Overarching Views of Both Texts
The book Moral Relativism lays out the views of philosophers Michelle Moody-Adams and Carl Wellman on the the broad term of cultural relativity. Moody-Adams argues against descriptive relativism and focuses on the importance of situational meanings in terms of morality. While, Wellman focuses on the the importance of cultural relativity on human nature, ethical reasoning, and value experiences. Granted, each philosopher does delve into different aspects of the term “moral relativism,” there is the common overarching view of shared ethical principles within both chapters. It will be further discussed in the summary the significance of situational meaning, cultural relativity, conflict, and disagreement between cultures; all which root moral relativism.
Chapter 7 Summary
Moody-Adams presents her argument against descriptive relativism, calling to reason primarily the significance of the internal conflicts of cultures and the situational meaning of cultural variances that may not be necessarily different from other cultures’ principles. The primary point to consider is that while an act may seem to drastically contrast another culture’s actions, when considered on a situational basis the principles of the cultures actually align.
The Faults of Descriptive Realism
Descriptive Relativism claims that the general ethical principles of individuals disagree even in an instance of total agreement on the properties of the object, meaning there is a fundamental conflict. Moody-Adams claims that descriptive relativism cannot be neutral due to the situational meanings of certain acts and is “not a neutral description of the data of cultural diversity” (Moody-Adams 97). The descriptive relativist argues that fundamental moral disagreements are simply conflicting beliefs about the moral properties of certain acts. Moody-Adams calls on the views of both Asch and Duncker to refute this argument. Asch claims descriptive relativism proposes a drastic “alienness” between cultures’ traditions that is ultimately insupportable. Duncker argues ethical valuation is concerned with the situational meaning linked to an act, and that there exists “invariant “inner laws” of ethical valuation.” (Moody-Adams 98) For example, Shi’a Muslims’ ritual Ashura bloodletting consists of men hitting the heads of boys with daggers to spill blood onto the streets. A horrific practice through our western lens’, it would seem this act is far too abnormal and crude to not draw conflict between our two cultures. But, then I mention the ritual is one of mourning and the dissolution of sin, for it is thought that one tear shed for Husayn dissolves a hundred sins. Suddenly, the situational meaning behind the act offers similar moral values to our own of mourning and sin so the two views become no longer alien but instead sympathizing.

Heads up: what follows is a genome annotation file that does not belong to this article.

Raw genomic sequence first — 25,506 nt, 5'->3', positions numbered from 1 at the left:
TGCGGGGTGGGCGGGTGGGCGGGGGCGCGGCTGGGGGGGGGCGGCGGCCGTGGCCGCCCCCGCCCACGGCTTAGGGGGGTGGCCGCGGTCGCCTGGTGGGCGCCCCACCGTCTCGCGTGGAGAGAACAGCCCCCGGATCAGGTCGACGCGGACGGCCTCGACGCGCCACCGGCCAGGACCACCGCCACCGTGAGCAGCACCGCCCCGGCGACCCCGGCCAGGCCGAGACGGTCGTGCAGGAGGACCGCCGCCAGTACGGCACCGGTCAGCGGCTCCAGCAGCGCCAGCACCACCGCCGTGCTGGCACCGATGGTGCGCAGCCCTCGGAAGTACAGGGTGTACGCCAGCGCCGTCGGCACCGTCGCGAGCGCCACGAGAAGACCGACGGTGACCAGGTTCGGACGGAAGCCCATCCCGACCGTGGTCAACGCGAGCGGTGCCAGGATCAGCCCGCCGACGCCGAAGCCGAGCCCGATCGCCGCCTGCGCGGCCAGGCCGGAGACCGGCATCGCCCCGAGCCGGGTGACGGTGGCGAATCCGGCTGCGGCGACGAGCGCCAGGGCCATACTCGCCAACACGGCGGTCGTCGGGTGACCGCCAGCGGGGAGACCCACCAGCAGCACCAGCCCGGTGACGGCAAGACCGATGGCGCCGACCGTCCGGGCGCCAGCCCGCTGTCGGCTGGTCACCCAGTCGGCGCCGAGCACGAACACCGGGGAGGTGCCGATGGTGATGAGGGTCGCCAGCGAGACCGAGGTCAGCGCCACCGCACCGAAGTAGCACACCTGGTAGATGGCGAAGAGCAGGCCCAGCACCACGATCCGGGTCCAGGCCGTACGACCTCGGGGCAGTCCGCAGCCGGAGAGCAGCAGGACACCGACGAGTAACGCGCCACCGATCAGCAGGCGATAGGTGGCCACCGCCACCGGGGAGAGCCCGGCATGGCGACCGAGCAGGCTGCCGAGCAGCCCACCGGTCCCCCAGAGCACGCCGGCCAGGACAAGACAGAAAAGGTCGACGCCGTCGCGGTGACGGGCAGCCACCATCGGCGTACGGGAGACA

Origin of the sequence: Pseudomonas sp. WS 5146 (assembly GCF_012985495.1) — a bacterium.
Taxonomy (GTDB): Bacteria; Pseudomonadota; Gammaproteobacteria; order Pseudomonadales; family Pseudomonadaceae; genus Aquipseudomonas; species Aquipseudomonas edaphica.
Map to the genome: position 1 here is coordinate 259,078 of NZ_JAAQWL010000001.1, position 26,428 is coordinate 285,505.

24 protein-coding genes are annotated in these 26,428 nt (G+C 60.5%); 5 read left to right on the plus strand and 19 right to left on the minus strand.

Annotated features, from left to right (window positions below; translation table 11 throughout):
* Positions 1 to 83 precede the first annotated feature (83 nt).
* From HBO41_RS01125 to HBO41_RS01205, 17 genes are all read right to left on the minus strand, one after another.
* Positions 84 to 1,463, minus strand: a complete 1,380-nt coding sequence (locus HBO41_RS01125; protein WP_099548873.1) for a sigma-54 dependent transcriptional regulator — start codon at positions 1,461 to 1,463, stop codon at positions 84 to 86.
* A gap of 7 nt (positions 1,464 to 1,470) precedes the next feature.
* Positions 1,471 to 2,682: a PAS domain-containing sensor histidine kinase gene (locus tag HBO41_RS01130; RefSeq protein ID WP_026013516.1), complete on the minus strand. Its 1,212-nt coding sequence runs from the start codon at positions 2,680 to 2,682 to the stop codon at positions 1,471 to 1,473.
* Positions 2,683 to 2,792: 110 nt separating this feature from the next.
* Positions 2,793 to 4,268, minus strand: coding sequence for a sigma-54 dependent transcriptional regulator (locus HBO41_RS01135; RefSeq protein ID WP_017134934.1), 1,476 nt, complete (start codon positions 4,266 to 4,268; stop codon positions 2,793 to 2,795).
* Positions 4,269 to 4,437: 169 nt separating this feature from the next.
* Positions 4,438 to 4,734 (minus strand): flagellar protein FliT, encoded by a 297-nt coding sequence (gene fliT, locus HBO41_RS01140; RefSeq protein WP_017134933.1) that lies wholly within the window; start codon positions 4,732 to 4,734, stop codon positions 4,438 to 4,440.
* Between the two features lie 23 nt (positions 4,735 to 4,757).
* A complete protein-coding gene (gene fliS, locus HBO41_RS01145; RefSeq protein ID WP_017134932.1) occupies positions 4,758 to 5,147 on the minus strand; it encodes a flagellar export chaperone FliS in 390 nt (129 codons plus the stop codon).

Disagreement in Ethical Language Principles
The greatest concern when attempting to compare two cultures is the lack of knowledge and reliable description of a culture’s moral principles and ethics. Moody-Adams raises the point that most moral relativists do not even consider if a culture’s language contains the concept of morality. Supporting descriptive relativism, Brandt attempts to illustrate the ethical differences between cultures in the questions, “The reader is invited to ask himself whether he would consider it justified to pluck a chicken alive for this purpose”; “Would the reader approve of this [Hopi game], or permit his children to do this sort of thing?” (Moody-Adams 101) The expected answer is no, but Moody-Adams argues that such an assumption can not be made of the absolute moral concern of animals because closer consideration would find that the two ethical principles between the Hopi and western civilization are not so different. A culture’s moral code is highly complex and because of this it makes the plausibility of descriptive cultural relativism highly unlikely, for it can not be positively suggested that ethical differences truly exist between two cultures if the entire extent of the moral practices of each are not known.
Internal Conflict and Criticism
The complexity aforementioned finds its cause in the internal conflict present in a community when a practice is put under criticism. Hampshire claims that morality “has its sources in conflicts” (Moody-Adams 95) Moody-Adams contests that this is due to great stress put on the role of the critic who can spearhead a movement to morph an accepted practice into one that is deemed conflictual with some other deeper commitment of the group. Brandt suggests “the beliefs of “the average member” of a group are central to an adequate empirical study of that group’s ethics” (Moody-Adams 95) However, Moody-Adams refutes this by suggesting that there are certain moral questions that necessitate the views of those that are not average. She provides the example of an attempt at describing the moral significance of homelessness in America by interviewing average Americans. It becomes rather apparent that no true description could be derived from this attempt and thus undermines Brandt’s claim.